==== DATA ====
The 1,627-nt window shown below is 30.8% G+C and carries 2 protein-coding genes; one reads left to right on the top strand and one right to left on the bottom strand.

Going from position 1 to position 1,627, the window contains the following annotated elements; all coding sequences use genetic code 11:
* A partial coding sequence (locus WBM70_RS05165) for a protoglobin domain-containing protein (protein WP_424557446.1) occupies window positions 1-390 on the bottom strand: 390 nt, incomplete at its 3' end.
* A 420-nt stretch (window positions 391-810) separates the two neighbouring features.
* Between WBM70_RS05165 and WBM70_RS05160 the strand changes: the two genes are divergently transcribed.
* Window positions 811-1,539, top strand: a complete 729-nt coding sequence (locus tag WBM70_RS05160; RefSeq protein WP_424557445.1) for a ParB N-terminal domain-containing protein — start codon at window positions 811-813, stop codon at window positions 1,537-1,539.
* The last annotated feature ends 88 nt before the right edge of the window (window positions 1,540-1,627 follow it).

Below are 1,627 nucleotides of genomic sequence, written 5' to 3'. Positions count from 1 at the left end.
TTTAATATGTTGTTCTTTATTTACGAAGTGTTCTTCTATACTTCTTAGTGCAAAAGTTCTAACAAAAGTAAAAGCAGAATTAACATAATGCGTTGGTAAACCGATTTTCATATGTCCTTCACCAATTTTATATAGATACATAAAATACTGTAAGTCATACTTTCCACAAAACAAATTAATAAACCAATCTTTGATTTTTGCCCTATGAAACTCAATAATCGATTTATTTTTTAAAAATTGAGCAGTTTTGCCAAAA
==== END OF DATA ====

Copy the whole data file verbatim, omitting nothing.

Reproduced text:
The 1,627-nt window shown below is 30.8% G+C and carries 2 protein-coding genes; one reads left to right on the top strand and one right to left on the bottom strand.

Going from position 1 to position 1,627, the window contains the following annotated elements; all coding sequences use genetic code 11:
* A partial coding sequence (locus WBM70_RS05165) for a protoglobin domain-containing protein (protein WP_424557446.1) occupies window positions 1-390 on the bottom strand: 390 nt, incomplete at its 3' end.
* A 420-nt stretch (window positions 391-810) separates the two neighbouring features.
* Between WBM70_RS05165 and WBM70_RS05160 the strand changes: the two genes are divergently transcribed.
* Window positions 811-1,539, top strand: a complete 729-nt coding sequence (locus tag WBM70_RS05160; RefSeq protein WP_424557445.1) for a ParB N-terminal domain-containing protein — start codon at window positions 811-813, stop codon at window positions 1,537-1,539.
* The last annotated feature ends 88 nt before the right edge of the window (window positions 1,540-1,627 follow it).

Below are 1,627 nucleotides of genomic sequence, written 5' to 3'. Positions count from 1 at the left end.
TTTAATATGTTGTTCTTTATTTACGAAGTGTTCTTCTATACTTCTTAGTGCAAAAGTTCTAACAAAAGTAAAAGCAGAATTAACATAATGCGTTGGTAAACCGATTTTCATATGTCCTTCACCAATTTTATATAGATACATAAAATACTGTAAGTCATACTTTCCACAAAACAAATTAATAAACCAATCTTTGATTTTTGCCCTATGAAACTCAATAATCGATTTATTTTTTAAAAATTGAGCAGTTTTGCCAAAA